Water intakes without screens can entrain fish. The included video shows green sturgeon being entrained into a pipe which is withdrawing water at a rate of 570 L/s from an experimental channel (Mussen et al. 2014). To prevent entrainment, a screen should be fitted to water intakes. If the screen area is too small, fish can become impinged on the screen. The End-of-Pipe Screen Size tool is used to calculate the required Effective Screen Area for a water intake pipe based on the fish species, their size, and the volume of water being withdrawn. Effective Screen Area is the space available for the free flow of water and the space occupied by the screen material but excludes space occupied by major support structures. This tool predicts fish swim performance using a model built on 27,030 individual fish found in 132 data sources. For details on the model, dataset and how these calculations are performed, see Katopodis & Gervais (2016).

In this manual, a sample problem will be answered using this tool.

Sample question

A proponent wishes to withdraw water at a rate of 100 L/s from a nearby pond. The pond supports populations of smallmouth bass, yellow perch, and northern pike. The intake is proposed to be cylindrical with the ends solid and #60 wedge wire screen around the cylinder. What size should the intake screen be?


  1. Determine the required effective screen area
  2. Determine the dimensions of the screen

A. Determining effective screen area

Complete these steps using the End-of-Pipe Screen Size tool

  1. In the “Select fish by:” dropdown, choose “Group”.
  2. Below “Select groups:”, check the “Catfish & Sunfish”, “Pike” and “Salmon & Walleye” boxes.
  3. Enter “100” in the “Intake flow rate (L/s):” box.

Once these steps are completed, the tool will indicate an Effective Screen Area of 1.82 m2 is required. The tool should look like this:

B. Determine dimensions of intake screen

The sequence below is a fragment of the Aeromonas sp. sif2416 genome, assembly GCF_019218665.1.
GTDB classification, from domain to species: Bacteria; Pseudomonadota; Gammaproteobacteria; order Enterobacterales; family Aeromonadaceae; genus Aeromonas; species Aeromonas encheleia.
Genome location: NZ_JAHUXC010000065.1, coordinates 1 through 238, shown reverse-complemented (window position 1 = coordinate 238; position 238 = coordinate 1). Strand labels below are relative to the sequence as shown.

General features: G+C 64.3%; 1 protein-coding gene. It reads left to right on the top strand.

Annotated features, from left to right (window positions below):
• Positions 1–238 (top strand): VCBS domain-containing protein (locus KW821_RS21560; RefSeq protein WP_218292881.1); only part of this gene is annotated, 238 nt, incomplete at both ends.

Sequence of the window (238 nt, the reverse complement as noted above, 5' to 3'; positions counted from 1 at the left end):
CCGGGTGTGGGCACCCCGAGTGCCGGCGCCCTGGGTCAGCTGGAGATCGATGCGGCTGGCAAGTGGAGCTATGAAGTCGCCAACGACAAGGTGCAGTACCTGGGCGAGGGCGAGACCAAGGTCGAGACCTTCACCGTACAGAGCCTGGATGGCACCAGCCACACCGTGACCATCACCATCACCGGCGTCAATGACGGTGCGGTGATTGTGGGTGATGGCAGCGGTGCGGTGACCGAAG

For a cylindrical screen where the ends are solid and screening is around the cylinder, the following formula applies:

\[Area = \pi DL\] The unknown dimensions are diameter (D) and length (L). These dimensions are determined by choosing a value for one and solving the equation for the other. If the diameter is 0.60 m, then the length follows as:

\[ \begin{aligned} 1.82\text{ m}^2 &= \pi (0.60 \text{ m})L \\ 1.82\text{ m}^2 &= (1.89\text{ m})L \\ L &= 1.82\text{ m}^2 \div 1.89 \text{ m} \\ L &= 0.96\text{ m}^2 \end{aligned} \]


A regularly cleaned 0.60 m diameter, 0.96 m long cylindrical screen would meet the design requirements. It should be noted that the dimensions given are representative of the screening area only; they do not include any screen that may be blocked by framing, etc.

Advanced options

Clicking the “Show advanced options”” check box allows for much more control than previously possible through the 1995 guideline, including the ability to change the amount of time required for a fish to escape the face of a screen, the ability to decrease the proportion of fish protected below 97.5%, and the ability to increase the length of fish near the water intake. In most scenarios, these values should not be changed from their default values.

Additional information

Below the chart, a line of text displays the design approach velocity in m/s. This information may be useful when using the end-of-pipe screen size calculator in conjunction with provincial regulations or to verify the screen is working properly once installed.

The end-of-pipe screen size tool can be used to calculate the effective screen area needed to prevent most entrainment and impingement with no information other than the intake flow rate. To do this, ensure all groups are selected and the mode is set to “basic”. Enter the intake flow and the effective screen area will prevent nearly all fish larger than 25 mm from being entrained or impinged at that water intake. It is important to remember that these screens do little to protect plankton, such as early life-stage fish, from becoming entrained or impinged.


Mussen, Timothy D, Dennis Cocherell, Jamilynn B Poletto, Jon S Reardon, Zachary Hockett, Ali Ercan, Hossein Bandeh, M Levent Kavvas, Joseph J Cech Jr, and Nann A Fangue. 2014. “Unscreened Water-Diversion Pipes Pose an Entrainment Risk to the Threatened Green Sturgeon, Acipenser Medirostris.” PloS One 9 (1): e86321.